If you send a cease communication letter certified return receipt and receive the green card back (keep in a safe place), yet collection attempts persist – you should contact an attorney experienced with FDCPA violations.

    What state do you live in?

    • Ryan

      Did you settle the account by sending a lump sum of money in one transaction. or over multiple months with payments split up?

      One lump sum, I believe 2500.

      Who is it that is now collecting on the paid debt?

      Not sure right now. I’ve been too overloaded. Next time I get online I’ll have that name handy. I wanted to research them any way.

      Have they contacted you by phone only. or have you received mail from them?
      Have you discussed the fact that you settled this account with the collector?
      Have you received repeated calls?

      Only by phone. Nothing in writing yet. I did tell them last time that I paid it last year, and I told them I needed time to dig up the paperwork. Since I told them that, they have not called, but that was only 2 days ago.

      Thank you for the resources (and the timeliness in which this was posted!) I will certainly use those. I’ve been so overloaded with work lately I just haven’t had the time to deal with this.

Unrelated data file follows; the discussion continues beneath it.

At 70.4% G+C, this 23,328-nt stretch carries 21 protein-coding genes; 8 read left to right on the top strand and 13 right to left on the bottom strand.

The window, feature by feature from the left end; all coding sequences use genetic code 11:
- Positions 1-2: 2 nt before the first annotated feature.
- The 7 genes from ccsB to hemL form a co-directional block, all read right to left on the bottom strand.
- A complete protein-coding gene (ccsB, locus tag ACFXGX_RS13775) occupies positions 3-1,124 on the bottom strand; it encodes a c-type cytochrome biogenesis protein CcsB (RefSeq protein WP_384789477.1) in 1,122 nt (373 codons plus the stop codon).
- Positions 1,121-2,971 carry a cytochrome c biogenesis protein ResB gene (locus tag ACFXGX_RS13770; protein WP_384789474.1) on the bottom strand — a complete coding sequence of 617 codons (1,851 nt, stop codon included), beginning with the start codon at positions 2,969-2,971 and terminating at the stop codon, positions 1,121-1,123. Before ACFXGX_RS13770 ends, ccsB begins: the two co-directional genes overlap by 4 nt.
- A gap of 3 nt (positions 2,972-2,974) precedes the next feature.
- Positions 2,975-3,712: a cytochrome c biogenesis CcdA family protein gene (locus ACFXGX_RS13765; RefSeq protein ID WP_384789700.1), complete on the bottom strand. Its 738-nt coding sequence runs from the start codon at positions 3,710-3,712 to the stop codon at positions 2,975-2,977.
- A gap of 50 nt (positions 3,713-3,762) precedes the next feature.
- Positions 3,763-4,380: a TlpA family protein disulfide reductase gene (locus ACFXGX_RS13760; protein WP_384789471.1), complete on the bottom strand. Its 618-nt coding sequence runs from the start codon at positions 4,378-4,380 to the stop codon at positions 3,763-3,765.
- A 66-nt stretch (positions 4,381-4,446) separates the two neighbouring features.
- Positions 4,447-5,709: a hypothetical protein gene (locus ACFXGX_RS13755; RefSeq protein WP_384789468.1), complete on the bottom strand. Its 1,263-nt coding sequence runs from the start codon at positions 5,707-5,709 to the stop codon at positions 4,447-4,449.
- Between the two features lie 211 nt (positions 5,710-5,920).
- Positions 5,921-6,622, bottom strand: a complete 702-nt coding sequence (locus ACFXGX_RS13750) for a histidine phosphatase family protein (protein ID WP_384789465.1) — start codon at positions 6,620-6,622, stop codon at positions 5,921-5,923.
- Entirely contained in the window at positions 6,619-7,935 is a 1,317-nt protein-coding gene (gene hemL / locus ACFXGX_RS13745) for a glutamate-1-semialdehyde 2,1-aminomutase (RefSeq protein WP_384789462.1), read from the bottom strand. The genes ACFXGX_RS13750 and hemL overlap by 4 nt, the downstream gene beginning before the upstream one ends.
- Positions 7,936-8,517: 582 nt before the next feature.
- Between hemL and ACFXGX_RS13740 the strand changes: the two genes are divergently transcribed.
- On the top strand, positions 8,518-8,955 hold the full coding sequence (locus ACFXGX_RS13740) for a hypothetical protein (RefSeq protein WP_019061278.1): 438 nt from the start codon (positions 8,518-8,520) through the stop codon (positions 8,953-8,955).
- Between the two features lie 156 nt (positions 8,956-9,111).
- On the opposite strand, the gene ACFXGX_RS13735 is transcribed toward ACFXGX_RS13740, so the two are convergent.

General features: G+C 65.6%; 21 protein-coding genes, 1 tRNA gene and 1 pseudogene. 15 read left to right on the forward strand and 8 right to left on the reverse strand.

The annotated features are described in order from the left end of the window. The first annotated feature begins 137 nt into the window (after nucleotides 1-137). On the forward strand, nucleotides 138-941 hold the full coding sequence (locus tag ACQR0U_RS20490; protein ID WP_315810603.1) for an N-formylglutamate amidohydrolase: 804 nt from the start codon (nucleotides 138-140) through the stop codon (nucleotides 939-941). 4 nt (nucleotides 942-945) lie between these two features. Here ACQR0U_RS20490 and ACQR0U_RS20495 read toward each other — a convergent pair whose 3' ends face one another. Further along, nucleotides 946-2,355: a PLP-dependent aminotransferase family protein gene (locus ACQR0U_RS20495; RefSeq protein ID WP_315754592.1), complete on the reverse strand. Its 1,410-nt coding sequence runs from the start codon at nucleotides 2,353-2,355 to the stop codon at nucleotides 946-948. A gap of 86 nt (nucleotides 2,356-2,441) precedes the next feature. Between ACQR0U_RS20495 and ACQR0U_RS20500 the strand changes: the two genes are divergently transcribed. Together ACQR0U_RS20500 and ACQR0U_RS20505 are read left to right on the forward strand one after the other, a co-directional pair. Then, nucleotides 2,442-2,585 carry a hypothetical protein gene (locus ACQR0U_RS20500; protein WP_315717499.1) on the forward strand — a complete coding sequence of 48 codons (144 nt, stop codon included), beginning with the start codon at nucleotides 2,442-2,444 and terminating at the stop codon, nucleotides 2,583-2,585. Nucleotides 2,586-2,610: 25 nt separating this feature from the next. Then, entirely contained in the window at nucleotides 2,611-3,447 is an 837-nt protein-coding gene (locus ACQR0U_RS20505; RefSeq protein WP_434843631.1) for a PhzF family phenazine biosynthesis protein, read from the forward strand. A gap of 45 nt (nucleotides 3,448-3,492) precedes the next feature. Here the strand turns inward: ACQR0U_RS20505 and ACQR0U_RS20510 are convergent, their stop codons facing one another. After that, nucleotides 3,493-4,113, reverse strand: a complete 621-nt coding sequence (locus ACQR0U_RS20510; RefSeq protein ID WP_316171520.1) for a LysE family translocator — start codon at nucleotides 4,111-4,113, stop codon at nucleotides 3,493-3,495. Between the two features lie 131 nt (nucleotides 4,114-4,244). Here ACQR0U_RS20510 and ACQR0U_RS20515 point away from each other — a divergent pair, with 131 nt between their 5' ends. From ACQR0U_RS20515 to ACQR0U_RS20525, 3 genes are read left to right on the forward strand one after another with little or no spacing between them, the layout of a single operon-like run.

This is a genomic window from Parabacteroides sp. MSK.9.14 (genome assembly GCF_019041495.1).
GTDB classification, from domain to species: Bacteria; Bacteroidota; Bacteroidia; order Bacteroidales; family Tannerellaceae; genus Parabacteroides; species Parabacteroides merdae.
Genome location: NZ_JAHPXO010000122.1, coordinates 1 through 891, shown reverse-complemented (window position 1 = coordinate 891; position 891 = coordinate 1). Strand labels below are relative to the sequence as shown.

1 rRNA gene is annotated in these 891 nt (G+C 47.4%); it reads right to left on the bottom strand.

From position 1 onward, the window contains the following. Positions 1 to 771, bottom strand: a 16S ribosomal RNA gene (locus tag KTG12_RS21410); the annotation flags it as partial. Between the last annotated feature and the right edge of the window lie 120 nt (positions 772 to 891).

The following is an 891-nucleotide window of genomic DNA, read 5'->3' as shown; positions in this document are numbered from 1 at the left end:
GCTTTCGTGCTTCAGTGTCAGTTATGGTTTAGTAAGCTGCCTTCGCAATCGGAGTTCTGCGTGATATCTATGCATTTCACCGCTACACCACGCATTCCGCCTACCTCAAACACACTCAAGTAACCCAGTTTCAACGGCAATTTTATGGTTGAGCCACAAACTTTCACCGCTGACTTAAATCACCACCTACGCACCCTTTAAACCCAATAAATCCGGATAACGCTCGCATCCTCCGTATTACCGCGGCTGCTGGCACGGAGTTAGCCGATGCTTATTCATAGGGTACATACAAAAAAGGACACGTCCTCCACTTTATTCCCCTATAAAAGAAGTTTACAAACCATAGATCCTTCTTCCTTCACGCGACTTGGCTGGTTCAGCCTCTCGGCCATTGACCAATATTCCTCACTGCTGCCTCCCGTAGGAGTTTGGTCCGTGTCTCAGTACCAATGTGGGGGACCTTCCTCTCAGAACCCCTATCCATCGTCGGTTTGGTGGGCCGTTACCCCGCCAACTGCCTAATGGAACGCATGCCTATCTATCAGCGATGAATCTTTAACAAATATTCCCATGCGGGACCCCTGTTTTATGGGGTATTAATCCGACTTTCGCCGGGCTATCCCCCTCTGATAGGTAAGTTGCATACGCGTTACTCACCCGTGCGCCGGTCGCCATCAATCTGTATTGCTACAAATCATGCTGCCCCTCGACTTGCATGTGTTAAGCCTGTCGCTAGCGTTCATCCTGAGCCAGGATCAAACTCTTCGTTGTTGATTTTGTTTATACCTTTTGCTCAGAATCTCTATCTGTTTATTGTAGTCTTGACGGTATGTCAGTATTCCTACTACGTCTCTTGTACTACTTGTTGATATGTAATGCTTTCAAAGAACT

• Ryan

      Sorry, forgot, I live in Idaho.

      • Michael

        After first contact via telephone you should have received a written collection letter within 5 days. You may be dealing with an outfit who plays a little loose with debt collection laws.

        Michael Kinkley is an experienced FDCPA attorney in Spokane WA. I would encourage you to contact him: (509) 484-5611

        Take the time to write down a chronology of events on the account. Dates and times the collector called, from what number, what was said, save any voice mail that may have been left and then continue to document all contact.

  • http://GetOutOfDebt.org Steve Rhode

    You can certainly contact Discover and ask them if they have a copy of the settlement but I would be surprised if they came up with something. But never hurts to ask.

    It’s too bad you can’t find anything to support the deal you might of struck.

    You could contact the State of Maryland Bar and ask them who may have possession of the warehouse full of records that were abandoned.